About this Research Topic
The development of green and renewable sources of energy represents a cornerstone of a sustainable economy. Sunlight constitutes perhaps the most attractive renewable source of energy, considering its wide availability and its immense content of energy (in the order of 1kW/m2). The direct utilization of sunlight is often impractical, also considering its intrinsic intermittency and fluctuating intensity. Therefore, the conversion of light into a more convenient form of energy, like chemical energy, is highly desirable. The strategies aimed at harnessing sunlight to produce fuels and chemicals from abundant resources are called “artificial photosynthesis”, inspired by natural processes taking place in green plants and bacteria.
The term “artificial photosynthesis” encompasses a wide variety of strategies. Generally speaking, a system capable of converting light into chemical energy contains a light harvesting unit (i.e. a sensitizer) and one (or more) catalysts. Two main strategies have been followed so far for the development of both sensitizers and catalysts: the utilization of solid-state materials or molecular-based ones. The two classes offer complementary advantages: molecular components possess a precisely defined structure, which enables in-depth mechanistic studies and fine-tuning of electronic properties via structural modifications. Conversely, solid-state materials are typically more robust and exhibit higher stability, sometimes with self-healing properties, but are limited by low tunability and poor product selectivity. The recent development of hybrid systems aims at merging the best of both strategies. For instance, molecular catalysts and/or photosensitizers attached onto semiconductor materials, as well as the combination of solid-state catalysts with molecular-based light-harvesting units, have proven to be beneficial for light assisted substrate conversion. In fact, such systems combine the tunability and selectivity of molecular systems with the robustness and recyclability of heterogenous materials.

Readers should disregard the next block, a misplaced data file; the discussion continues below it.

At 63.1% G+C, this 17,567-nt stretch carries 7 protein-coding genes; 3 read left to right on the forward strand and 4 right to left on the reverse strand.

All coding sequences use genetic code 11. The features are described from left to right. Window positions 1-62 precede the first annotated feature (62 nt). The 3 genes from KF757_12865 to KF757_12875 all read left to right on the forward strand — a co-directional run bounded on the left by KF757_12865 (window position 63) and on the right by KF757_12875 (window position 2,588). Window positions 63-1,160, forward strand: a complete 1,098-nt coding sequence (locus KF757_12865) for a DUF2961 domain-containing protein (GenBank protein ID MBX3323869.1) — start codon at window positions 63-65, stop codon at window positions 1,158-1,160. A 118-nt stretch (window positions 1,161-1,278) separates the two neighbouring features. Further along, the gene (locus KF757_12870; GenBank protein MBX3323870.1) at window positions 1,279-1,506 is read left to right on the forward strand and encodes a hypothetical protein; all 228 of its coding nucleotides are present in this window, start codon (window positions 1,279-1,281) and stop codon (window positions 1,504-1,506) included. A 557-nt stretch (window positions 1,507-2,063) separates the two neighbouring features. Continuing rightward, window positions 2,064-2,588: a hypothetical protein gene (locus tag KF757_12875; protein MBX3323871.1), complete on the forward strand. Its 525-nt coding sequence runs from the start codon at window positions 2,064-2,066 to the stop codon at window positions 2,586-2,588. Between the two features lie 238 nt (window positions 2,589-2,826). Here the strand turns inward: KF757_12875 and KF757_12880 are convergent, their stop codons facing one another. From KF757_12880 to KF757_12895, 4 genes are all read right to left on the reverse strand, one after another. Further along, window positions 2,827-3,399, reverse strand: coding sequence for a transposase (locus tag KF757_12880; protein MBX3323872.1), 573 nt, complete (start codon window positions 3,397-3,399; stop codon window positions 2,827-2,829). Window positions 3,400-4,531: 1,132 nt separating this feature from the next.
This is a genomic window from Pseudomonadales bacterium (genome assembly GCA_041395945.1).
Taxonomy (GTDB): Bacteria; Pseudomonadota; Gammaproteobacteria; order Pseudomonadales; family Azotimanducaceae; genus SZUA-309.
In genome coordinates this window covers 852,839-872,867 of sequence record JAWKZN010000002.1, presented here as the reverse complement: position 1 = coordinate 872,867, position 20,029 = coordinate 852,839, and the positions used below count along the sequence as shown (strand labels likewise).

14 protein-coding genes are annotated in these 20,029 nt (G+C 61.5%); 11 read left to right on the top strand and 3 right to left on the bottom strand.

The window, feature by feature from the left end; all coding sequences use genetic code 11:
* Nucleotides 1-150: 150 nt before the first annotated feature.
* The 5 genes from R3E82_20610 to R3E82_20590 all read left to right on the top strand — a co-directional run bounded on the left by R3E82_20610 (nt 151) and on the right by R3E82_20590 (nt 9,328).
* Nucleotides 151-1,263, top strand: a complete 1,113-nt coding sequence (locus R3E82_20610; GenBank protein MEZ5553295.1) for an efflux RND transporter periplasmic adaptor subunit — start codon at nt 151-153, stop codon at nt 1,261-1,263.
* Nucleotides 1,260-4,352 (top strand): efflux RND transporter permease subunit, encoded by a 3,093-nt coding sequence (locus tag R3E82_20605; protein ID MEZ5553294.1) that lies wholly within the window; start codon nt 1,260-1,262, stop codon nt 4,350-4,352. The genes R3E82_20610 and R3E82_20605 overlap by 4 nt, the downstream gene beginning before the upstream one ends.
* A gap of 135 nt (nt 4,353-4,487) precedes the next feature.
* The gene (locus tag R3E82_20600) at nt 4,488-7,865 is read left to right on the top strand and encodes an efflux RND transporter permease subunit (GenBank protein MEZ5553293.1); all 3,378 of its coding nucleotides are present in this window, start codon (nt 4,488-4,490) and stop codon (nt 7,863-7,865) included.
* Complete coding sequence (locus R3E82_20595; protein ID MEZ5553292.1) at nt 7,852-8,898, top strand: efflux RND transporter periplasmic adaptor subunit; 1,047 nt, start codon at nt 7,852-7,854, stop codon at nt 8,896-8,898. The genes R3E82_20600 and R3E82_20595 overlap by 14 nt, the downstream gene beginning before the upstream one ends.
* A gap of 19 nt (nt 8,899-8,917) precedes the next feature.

Many challenges have to be solved yet to realize efficient and stable systems of practical application. The aim of this Research Topic is to collect the most recent and promising examples of molecular and hybrid systems, with the goal of stimulating new designs and concepts.
The scope of this Research Topic is focused on the different kinds of systems used for the conversion of light into chemical bonds. More specifically, we are interested in systems in which molecularly defined components play a major role. We welcome Original Research, Review, Mini Review and Perspective articles, in themes including, but not limited to:
• Systems based on purely molecular catalysts and photosensitizers
• Hybrid systems, i.e. materials functionalized with molecular catalysts
• Photoelectrodes including molecular catalysts and photosensitizers
• Mechanistic studies of such systems
• Improvement of multielectron transfer processes that are core to artificial photosynthesis
We are interested in different kinds of fuels (e.g. H2, products of CO2 reduction) as well as in the development of related processes (e.g. water oxidation, organic substrate oxidation, N2 reduction).
Keywords: artificial photosynthesis, molecular catalyst, hybrid system, photoelectrode, photosensitizer
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